Journal of the American Academy of Nutrition and Dietetics 04/2012; 112(4):559-67. · 3.80 Impact Factor
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    ABSTRACT: The 1st international Consensus Conference for Advanced Breast Cancer (ABC 1) took place on November 2011, in Lisbon. Consensus guidelines for the management of this disease were developed. This manuscript summarizes these international consensus guidelines.
    Breast (Edinburgh, Scotland) 03/2012; 21(3):242-52. · 2.09 Impact Factor
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    ABSTRACT: Hormone receptor-positive advanced breast cancer is an increasing health burden. Although endocrine therapies are recognised as the most beneficial treatments for patients with hormone receptor-positive advanced breast cancer, the optimal sequence of these agents is currently undetermined. We reviewed the available data on randomised controlled trials (RCTs) of endocrine therapies in this treatment setting with particular focus on RCTs reported over the last 15 years that were designed based on power calculations on primary end points. In this paper, data are reviewed in postmenopausal patients for the use of tamoxifen, aromatase inhibitors and fulvestrant. We also consider the available data on endocrine crossover studies and endocrine therapy in combination with chemotherapy or growth factor therapies. Treatment options for premenopausal patients and those with estrogen receptor-/human epidermal growth factor receptor 2-positive tumours are also evaluated. We present the level of evidence available for each endocrine agent based on its efficacy in advanced breast cancer and a diagram of possible treatment pathways.
    Annals of Oncology 02/2012; 23(6):1378-86. · 7.38 Impact Factor
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    ABSTRACT: To evaluate the validity of cancer-specific and generic preference-based instruments to discriminate across different measures of cancer severities. Patients with breast (n = 66), colorectal (n = 57), and lung (n = 61) cancer completed the EORTC QLQ-C30 and the FACT-G, as well as three generic instruments: the EQ-5D, the SF-6D, and the HUI2/3. Disease severity was quantified using cancer stage, Eastern Cooperative Oncology Group Performance Status (ECOG-PS) score, and self-reported health status. Comparative analyses confirmed the multi-dimensional conceptualization of the instruments in terms of construct and convergent validity. In general, the instruments were able to discriminate across severity measures. The instruments demonstrated moderate to strong correlation with each other (r = 0.37-0.73). Not all of the measures could discriminate between different groups of disease severity: the EQ-5D and SF-6D were less discriminative than the HUI2/3 and the cancer-specific instruments. The cancer-specific and generic preference-based instruments demonstrated to be valid in discriminating across levels of ECOG-PS scores and self-reported health states. However, the usefulness of the generic instruments may be limited if they are not able to detect small changes in health status within cancer patients. This raises concerns regarding the appropriateness of these instruments when comparing different cancer treatments within an economic evaluation framework.
    Health and Quality of Life Outcomes 11/2011; 9:106. · 2.27 Impact Factor
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    ABSTRACT: The HER2 oncogene is overexpressed or amplified in 20% of breast cancers. HER2-positive cancer historically portends a poor prognosis, but the HER2-targeted therapy trastuzumab mitigates this otherwise ominous distinction. Nevertheless, some patients suffer disease recurrence despite trastuzumab, and metastatic disease remains largely incurable due to innate and acquired resistance. Thus, understanding trastuzumab resistance remains an unmet medical need. Through RNA interference screening, we discovered that knockdown of the serine/threonine phosphatase PPM1H confers trastuzumab resistance via reduction in protein levels of the tumor suppressor p27. PPM1H dephosphorylates p27 at threonine 187, thus removing a signal for proteasomal degradation. We further determined that patients whose tumors express low levels of PPM1H trend towards worse clinical outcome on trastuzumab. Identifying PPM1H as a novel p27 phosphatase reveals new insight into how cancer cells destabilize a well-recognized tumor suppressor. Furthermore, low PPM1H expression may identify a subset of HER2-positive tumors that are harder to treat.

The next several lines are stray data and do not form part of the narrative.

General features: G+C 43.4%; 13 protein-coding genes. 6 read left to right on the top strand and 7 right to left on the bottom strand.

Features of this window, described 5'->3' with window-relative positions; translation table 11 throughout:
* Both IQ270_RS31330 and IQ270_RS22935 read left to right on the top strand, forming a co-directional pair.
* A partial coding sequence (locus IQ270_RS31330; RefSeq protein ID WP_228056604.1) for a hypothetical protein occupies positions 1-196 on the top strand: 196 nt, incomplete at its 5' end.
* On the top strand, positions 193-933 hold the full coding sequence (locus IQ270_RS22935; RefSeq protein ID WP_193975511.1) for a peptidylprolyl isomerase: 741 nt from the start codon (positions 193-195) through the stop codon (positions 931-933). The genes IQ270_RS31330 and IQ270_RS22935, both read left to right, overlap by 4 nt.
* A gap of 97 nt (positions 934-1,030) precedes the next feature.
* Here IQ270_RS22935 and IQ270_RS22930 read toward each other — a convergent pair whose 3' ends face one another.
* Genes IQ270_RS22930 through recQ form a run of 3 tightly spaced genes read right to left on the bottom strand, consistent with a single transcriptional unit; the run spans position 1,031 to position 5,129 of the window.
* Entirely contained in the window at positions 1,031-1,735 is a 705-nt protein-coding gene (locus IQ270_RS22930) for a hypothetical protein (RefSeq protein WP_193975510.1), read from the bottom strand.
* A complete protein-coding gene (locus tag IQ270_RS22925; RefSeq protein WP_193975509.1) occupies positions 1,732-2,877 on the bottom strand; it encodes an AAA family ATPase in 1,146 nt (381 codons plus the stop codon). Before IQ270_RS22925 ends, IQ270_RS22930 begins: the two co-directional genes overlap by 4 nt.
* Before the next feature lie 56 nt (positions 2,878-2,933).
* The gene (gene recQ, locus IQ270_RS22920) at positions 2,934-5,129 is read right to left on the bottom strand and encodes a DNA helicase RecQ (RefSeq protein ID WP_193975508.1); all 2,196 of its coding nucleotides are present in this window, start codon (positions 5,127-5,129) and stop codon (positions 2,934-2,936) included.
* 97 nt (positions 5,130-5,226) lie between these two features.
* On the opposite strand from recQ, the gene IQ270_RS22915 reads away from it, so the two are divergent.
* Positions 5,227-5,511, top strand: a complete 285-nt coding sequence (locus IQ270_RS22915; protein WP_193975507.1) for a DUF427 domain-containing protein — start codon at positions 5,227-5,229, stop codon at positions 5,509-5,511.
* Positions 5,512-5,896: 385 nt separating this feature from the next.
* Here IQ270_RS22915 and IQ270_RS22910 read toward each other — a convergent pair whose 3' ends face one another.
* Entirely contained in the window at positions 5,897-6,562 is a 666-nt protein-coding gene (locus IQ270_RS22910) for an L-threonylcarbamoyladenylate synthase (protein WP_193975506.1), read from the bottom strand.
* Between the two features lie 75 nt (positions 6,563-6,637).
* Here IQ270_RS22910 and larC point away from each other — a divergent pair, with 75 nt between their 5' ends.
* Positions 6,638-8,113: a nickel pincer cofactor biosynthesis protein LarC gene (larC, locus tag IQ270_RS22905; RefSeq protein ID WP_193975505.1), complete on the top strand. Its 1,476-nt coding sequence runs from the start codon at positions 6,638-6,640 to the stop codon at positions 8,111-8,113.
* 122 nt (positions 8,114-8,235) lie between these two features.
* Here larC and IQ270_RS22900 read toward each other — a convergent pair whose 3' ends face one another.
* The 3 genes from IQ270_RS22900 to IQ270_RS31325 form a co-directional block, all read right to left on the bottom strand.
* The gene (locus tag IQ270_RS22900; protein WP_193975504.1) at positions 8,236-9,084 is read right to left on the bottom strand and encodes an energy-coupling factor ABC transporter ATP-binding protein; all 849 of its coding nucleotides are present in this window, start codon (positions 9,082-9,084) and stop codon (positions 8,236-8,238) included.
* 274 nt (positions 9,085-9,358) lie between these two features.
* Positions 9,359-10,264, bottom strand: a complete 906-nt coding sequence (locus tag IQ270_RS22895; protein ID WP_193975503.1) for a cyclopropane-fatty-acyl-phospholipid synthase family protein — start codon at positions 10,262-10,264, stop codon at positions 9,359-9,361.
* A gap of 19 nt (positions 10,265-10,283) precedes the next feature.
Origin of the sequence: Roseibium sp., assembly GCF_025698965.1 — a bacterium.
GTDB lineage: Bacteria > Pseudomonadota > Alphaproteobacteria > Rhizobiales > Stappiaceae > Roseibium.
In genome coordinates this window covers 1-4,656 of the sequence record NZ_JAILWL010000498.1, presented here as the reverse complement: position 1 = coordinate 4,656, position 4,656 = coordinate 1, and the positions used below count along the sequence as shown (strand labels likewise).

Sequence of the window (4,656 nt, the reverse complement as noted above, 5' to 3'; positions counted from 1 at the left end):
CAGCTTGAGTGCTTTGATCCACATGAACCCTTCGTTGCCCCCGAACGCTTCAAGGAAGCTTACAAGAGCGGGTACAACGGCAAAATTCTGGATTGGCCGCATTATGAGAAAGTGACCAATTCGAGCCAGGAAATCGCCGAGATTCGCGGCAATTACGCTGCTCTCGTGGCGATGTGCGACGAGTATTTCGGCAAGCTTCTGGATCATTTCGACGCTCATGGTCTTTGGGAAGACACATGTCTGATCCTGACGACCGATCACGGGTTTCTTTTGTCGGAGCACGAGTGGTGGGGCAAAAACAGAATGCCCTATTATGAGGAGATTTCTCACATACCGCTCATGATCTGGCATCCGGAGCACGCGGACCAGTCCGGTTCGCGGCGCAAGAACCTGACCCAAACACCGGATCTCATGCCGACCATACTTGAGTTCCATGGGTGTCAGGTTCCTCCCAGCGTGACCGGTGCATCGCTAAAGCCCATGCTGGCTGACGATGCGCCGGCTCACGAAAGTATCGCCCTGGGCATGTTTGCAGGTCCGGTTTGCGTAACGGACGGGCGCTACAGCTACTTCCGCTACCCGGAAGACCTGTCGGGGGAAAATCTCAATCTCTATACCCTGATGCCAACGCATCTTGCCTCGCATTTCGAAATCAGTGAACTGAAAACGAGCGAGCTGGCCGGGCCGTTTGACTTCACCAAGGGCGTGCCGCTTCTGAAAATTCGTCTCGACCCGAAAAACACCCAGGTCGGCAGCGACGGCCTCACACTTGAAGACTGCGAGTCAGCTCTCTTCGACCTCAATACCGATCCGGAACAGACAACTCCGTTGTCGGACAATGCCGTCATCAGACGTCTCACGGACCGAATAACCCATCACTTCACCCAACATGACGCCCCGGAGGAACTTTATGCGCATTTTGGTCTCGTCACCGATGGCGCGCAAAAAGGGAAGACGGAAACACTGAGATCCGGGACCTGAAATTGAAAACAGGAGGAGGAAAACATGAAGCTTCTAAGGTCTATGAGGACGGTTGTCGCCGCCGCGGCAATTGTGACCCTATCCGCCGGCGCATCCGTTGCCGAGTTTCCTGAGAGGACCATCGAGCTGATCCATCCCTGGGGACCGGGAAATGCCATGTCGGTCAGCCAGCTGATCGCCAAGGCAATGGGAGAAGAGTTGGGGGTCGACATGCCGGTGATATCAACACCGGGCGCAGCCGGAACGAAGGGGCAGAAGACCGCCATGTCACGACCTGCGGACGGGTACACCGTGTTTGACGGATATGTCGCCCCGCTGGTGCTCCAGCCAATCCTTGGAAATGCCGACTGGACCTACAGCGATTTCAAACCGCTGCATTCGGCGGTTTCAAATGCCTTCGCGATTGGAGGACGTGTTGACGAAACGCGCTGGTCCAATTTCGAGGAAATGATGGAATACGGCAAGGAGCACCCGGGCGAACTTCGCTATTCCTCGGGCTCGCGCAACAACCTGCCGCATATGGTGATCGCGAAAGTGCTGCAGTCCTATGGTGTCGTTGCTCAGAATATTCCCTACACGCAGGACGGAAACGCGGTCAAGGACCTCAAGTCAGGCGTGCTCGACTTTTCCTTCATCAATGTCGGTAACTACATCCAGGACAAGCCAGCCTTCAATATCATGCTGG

Cancer Discovery 09/2011; 1(4):326-37. · 10.14 Impact Factor

Publication Stats

4k Citations
1,054.27 Total Impact Points

Institutions

  • 1999–2013
    • University of British Columbia - Vancouver
      • • Department of Pathology and Laboratory Medicine
      • • Division of Medical Oncology
      Vancouver, British Columbia, Canada
    • The Princess Margaret Hospital
      Toronto, Ontario, Canada
  • 2004–2011
    • Vancouver Prostate Centre
      Vancouver, British Columbia, Canada
    • BC Cancer Research Centre
      • Canadian Centre for Applied Research in Cancer Control (ARCC)
      Vancouver, British Columbia, Canada
  • 2010
    • OICC - Ottawa Integrative Cancer Centre
      Ottawa, Ontario, Canada
    • Vancouver General Hospital
      Vancouver, British Columbia, Canada
  • 2009
    • Government of British Columbia, Canada
      Vancouver, British Columbia, Canada
  • 2005–2009
    • BC Cancer Agency
      • Radiation Therapy Program
      Vancouver, British Columbia, Canada
  • 2007–2008
    • University of Alberta
      • Faculty of Physical Education and Recreation
      Edmonton, Alberta, Canada
  • 2006
    • Health Sciences North/Horizon Santé-Nord
      Greater Sudbury, Ontario, Canada
  • 1994–2004
    • Regional Integration Cancer Center
      Мендоса, Mendoza, Argentina
  • 1997
    • University of Victoria
      • Department of Biology
      Victoria, British Columbia, Canada
  • 1993
    • Dalhousie University
      Halifax, Nova Scotia, Canada